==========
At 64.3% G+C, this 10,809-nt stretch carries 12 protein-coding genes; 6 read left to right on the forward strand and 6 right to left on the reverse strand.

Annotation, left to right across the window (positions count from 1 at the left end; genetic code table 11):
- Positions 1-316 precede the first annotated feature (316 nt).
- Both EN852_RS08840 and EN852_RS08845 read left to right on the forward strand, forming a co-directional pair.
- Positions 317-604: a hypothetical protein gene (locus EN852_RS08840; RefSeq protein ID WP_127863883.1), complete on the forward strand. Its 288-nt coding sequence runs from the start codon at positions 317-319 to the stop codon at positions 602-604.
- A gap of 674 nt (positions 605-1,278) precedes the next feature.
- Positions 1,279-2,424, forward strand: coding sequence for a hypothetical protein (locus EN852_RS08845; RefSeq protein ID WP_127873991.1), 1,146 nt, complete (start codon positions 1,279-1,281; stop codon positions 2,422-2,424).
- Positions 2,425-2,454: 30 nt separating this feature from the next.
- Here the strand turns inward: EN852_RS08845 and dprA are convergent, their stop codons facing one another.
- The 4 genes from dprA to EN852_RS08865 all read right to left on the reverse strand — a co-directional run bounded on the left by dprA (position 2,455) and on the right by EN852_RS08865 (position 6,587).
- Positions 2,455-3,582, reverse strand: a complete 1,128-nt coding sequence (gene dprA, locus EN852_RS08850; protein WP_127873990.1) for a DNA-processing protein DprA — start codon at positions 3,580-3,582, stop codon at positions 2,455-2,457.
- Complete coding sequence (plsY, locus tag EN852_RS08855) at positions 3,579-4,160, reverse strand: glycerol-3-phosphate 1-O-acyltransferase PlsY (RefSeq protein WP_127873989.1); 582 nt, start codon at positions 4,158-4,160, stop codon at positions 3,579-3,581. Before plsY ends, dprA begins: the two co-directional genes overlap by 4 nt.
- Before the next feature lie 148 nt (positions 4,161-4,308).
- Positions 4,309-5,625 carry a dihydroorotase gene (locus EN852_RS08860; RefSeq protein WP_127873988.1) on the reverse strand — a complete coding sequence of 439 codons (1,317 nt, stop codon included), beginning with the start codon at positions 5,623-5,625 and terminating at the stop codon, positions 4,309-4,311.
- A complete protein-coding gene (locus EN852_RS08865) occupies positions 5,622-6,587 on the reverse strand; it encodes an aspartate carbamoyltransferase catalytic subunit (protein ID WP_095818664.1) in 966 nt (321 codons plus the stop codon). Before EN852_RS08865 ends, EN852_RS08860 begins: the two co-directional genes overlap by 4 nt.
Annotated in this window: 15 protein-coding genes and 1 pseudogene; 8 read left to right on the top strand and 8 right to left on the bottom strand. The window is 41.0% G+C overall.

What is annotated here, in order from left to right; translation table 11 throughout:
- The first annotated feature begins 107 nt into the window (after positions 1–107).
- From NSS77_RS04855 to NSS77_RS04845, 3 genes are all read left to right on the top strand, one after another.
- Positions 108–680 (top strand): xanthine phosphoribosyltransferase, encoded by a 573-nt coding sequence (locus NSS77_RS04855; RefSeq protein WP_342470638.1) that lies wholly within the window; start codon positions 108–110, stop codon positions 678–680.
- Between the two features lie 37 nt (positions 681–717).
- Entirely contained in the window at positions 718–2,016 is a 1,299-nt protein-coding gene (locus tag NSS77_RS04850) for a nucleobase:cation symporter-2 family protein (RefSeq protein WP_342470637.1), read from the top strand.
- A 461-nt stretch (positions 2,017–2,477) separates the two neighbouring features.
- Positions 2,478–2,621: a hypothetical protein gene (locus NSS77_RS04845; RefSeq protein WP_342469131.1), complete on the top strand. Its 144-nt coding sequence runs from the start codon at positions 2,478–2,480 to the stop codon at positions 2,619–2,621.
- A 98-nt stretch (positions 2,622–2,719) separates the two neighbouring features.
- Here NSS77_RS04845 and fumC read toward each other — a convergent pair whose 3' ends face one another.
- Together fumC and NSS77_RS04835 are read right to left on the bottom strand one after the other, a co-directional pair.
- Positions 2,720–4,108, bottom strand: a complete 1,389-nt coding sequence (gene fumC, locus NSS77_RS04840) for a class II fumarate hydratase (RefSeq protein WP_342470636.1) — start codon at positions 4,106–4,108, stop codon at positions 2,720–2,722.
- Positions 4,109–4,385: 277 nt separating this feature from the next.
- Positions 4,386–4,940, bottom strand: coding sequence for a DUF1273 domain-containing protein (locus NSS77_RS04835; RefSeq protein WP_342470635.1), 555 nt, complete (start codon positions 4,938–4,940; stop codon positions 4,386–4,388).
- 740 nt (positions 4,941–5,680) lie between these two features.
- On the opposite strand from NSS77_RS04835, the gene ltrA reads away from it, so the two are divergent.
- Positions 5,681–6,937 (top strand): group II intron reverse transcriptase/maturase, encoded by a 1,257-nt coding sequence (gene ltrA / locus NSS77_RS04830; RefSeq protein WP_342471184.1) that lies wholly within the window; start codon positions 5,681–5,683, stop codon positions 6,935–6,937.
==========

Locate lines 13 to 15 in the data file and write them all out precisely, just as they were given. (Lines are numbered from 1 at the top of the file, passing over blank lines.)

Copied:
- Before the next feature lie 148 nt (positions 4,161-4,308).
- Positions 4,309-5,625 carry a dihydroorotase gene (locus EN852_RS08860; RefSeq protein WP_127873988.1) on the reverse strand — a complete coding sequence of 439 codons (1,317 nt, stop codon included), beginning with the start codon at positions 5,623-5,625 and terminating at the stop codon, positions 4,309-4,311.
- A complete protein-coding gene (locus EN852_RS08865) occupies positions 5,622-6,587 on the reverse strand; it encodes an aspartate carbamoyltransferase catalytic subunit (protein ID WP_095818664.1) in 966 nt (321 codons plus the stop codon). Before EN852_RS08865 ends, EN852_RS08860 begins: the two co-directional genes overlap by 4 nt.